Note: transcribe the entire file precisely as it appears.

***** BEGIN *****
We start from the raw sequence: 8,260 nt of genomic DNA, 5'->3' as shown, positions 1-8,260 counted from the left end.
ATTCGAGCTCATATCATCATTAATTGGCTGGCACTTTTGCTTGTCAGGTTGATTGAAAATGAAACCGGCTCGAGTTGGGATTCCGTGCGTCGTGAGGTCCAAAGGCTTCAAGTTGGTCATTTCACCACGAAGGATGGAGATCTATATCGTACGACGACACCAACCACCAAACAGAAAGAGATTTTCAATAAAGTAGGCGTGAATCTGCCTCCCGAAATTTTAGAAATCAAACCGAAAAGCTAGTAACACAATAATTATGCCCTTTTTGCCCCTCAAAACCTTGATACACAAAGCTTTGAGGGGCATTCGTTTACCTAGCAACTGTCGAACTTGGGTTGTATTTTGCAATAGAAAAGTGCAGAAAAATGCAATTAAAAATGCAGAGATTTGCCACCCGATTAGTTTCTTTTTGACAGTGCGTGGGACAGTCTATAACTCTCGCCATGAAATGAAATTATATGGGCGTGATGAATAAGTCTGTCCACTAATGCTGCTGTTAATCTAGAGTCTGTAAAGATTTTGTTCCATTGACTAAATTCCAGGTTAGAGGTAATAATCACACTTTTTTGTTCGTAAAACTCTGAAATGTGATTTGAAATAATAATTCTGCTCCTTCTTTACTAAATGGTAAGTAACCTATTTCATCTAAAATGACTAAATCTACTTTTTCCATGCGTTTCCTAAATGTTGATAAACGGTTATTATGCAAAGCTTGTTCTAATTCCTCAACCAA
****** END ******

We start from the raw sequence: 8,260 nt of genomic DNA, 5'->3' as shown, positions 1-8,260 counted from the left end.
ATTCGAGCTCATATCATCATTAATTGGCTGGCACTTTTGCTTGTCAGGTTGATTGAAAATGAAACCGGCTCGAGTTGGGATTCCGTGCGTCGTGAGGTCCAAAGGCTTCAAGTTGGTCATTTCACCACGAAGGATGGAGATCTATATCGTACGACGACACCAACCACCAAACAGAAAGAGATTTTCAATAAAGTAGGCGTGAATCTGCCTCCCGAAATTTTAGAAATCAAACCGAAAAGCTAGTAACACAATAATTATGCCCTTTTTGCCCCTCAAAACCTTGATACACAAAGCTTTGAGGGGCATTCGTTTACCTAGCAACTGTCGAACTTGGGTTGTATTTTGCAATAGAAAAGTGCAGAAAAATGCAATTAAAAATGCAGAGATTTGCCACCCGATTAGTTTCTTTTTGACAGTGCGTGGGACAGTCTATAACTCTCGCCATGAAATGAAATTATATGGGCGTGATGAATAAGTCTGTCCACTAATGCTGCTGTTAATCTAGAGTCTGTAAAGATTTTGTTCCATTGACTAAATTCCAGGTTAGAGGTAATAATCACACTTTTTTGTTCGTAAAACTCTGAAATGTGATTTGAAATAATAATTCTGCTCCTTCTTTACTAAATGGTAAGTAACCTATTTCATCTAAAATGACTAAATCTACTTTTTCCATGCGTTTCCTAAATGTTGATAAACGGTTATTATGCAAAGCTTGTTCTAATTCCTCAACCAA